Apollo 11 launch top camera

Going to the Moon: 25 Images That Will Capture Your Imagination

On July 21, 1969, humanity witnessed one of its greatest ever achievements taking place, not on the Earth, but 3,00,000 km away, on the moon. Neil Armstrong had kept his first step on the moon. The Apollo space program was a very complex program that enabled science and technology to take a giant leap and put men on the moon. The dream finally came true with Apollo 11. See how they got to the moon in these historical pictures.

Neil Armstrong piloting the Lunar Landing Training Vehicle

 A Lunar Landing Training Vehicle, piloted by Astronaut Neil Armstrong, goes through a checkout flight at Ellington Air Force Base on June 16, 1969. The total duration of the lunar simulation flight was five minutes and 59 seconds. Maximum altitude attained was about 300 feet.

Apollo 11 crew training for the egress from their reentry module

The third member of the prime crew of the Apollo 11 lunar landing mission egresses Apollo Boilerplate 1102 during water egress training in the Gulf of Mexico. The other two crewmen are in raft. Taking part in the training were astronauts Neil A. Armstrong, commander; Michael Collins, command module pilot; and Edwin E. Aldrin Jr., lunar module pilot. The three crewmen practiced donning and wearing biological isolation garments (B.I.G.) as a part of the exercise. The Manned Spacecraft Center (MSC) swimmer standing up, who assisted in the training, is also wearing a B.I.G.

Transporting the huge Saturn V rocket from Vehicle Assembly Building to the launch pad

 The Space Vehicle for the National Aeronautics and Space Administration's Apollo 11, Lunar Landing mission is rolled out of the Vehicle Assembly Building down the 3.5 mile Crawlerway to Launch Complex 39-A at a speed of one mile per hour.

The Crew has breakfast prior to the launch

Bill Anders, Armstrong, Collins, Aldrin, and Slayton (left to right) during the pre-launch breakfast. Deke is discussing a map which might show the location of recovery ships or of communications sites to be used during the early phases of the missions. 16 July 1969.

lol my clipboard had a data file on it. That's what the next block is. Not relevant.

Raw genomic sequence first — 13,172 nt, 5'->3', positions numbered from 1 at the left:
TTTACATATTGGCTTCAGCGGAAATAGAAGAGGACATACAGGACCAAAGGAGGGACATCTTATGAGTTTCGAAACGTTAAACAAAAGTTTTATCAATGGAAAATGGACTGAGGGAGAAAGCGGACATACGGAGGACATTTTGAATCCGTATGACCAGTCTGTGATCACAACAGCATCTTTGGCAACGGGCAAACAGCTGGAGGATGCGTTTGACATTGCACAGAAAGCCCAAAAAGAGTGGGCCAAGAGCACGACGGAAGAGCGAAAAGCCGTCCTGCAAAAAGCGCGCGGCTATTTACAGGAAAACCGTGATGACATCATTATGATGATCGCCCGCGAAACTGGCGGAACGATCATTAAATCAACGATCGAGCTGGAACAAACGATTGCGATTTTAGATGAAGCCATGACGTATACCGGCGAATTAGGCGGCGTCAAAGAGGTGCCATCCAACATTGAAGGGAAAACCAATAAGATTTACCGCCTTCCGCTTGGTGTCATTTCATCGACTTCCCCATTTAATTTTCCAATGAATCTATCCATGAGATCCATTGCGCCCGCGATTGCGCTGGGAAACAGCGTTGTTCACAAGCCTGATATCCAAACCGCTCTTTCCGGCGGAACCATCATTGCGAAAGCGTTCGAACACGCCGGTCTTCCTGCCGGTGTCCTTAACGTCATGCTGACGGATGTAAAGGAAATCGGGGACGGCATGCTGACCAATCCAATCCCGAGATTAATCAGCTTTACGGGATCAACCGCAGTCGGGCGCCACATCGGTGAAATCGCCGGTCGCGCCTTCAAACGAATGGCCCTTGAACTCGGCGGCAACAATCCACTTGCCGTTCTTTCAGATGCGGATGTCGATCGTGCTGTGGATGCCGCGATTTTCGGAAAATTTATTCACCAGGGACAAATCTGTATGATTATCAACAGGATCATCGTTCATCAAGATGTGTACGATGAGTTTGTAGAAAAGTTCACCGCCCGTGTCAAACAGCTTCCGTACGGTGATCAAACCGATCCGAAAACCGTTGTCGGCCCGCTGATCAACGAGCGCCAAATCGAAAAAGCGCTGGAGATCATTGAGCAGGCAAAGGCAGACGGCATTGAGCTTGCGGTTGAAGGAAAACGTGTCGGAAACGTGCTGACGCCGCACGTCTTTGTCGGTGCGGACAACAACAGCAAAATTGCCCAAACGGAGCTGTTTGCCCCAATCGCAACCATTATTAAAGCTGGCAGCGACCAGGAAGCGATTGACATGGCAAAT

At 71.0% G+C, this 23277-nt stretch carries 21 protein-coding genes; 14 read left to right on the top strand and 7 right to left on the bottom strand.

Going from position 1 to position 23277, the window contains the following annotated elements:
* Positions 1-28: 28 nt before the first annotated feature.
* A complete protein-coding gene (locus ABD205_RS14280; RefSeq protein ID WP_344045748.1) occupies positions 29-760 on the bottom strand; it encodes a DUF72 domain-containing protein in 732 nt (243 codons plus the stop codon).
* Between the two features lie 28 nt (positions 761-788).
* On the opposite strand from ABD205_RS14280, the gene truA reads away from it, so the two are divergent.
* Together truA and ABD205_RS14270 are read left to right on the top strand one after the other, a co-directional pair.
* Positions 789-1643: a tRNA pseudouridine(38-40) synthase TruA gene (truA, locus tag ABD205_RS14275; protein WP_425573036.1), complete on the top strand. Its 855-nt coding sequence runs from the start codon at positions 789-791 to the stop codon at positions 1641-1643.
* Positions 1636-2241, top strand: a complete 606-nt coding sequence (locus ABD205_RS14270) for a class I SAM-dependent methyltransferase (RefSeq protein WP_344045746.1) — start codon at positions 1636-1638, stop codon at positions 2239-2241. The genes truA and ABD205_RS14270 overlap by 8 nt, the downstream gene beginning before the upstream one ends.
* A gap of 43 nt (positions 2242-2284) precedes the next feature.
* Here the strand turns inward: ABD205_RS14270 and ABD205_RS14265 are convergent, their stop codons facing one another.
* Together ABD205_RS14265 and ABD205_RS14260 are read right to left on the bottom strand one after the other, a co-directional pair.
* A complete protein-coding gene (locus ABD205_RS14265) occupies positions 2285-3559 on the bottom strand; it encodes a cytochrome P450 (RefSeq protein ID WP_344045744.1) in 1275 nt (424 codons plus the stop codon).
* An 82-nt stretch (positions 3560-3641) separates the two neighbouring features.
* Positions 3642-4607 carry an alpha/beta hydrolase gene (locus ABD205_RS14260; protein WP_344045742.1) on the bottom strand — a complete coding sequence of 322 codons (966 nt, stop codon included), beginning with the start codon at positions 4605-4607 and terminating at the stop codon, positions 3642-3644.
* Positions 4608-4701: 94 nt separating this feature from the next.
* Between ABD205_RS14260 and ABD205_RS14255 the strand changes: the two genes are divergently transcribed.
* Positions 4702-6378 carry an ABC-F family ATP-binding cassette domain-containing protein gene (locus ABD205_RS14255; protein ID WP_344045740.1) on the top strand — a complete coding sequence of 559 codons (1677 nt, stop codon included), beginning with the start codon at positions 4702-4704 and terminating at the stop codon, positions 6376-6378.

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The crew walks into the rocket

The crewmen of the Apollo 11 lunar landing mission leave the Kennedy Space Center's (KSC) Manned Spacecraft Operations Building (MSOB) during the prelaunch countdown. Astronauts Neil A. Armstrong, commander; Michael Collins, command module pilot; and Edwin E. Aldrin Jr., lunar module pilot, ride the special transport van over to Launch Complex 39A where their spacecraft awaited them. Liftoff was at 9:32 a.m. (EDT), July 16, 1969.

The launch of Apollo 11 on July 16, 1969

 At 9:32 a.m. EDT, the swing arms move away and a plume of flame signals the liftoff of the Apollo 11 Saturn V space vehicle and astronauts Neil A. Armstrong, Michael Collins and Edwin E. Aldrin, Jr. from Kennedy Space Center Launch Complex 39A.

Another shot of Saturn V liftoff

Apollo 11 liftoff

Saturn V is in the air with the first stage burning

The Apollo 11 Saturn V space vehicle climbs toward orbit after liftoff from Pad 39A at 9:32 a.m. EDT. In 2 1/2 minutes of powered flight, the S-IC booster lifts the vehicle to an altitude of about 39 miles some 55 miles downrange. This photo was taken with a 70mm telescopic camera mounted in an Air Force EC-135N plane. Onboard are astronauts Neil A. Armstrong, Michael Collins and Edwin E. Aldrin, Jr.

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First stage drops, second stage ignition

A 70mm Airborne Lightweight Optical Tracking System (ALOTS) camera, mounted in a pod on a cargo door of a U.S. Air Force EC-135N aircraft, photographed this event in the early moments of the Apollo 11 launch. The mated Apollo spacecraft and Saturn V second (S-II) and third (S-IVB) stages pull away from the expended first (S-1C) stage. Separation occurred at an altitude of about 38 miles, some 55 miles downrange from Cape Kennedy. The aircraft's pod is 20 feet long and 5 feet in diameter. Flying the Apollo 11 lunar landing mission are astronauts Neil A. Armstrong, Michael Collins, and Edwin E. Aldrin Jr.

Apollo 11 orbiting the Earth

Apollo 11 orbiting the Earth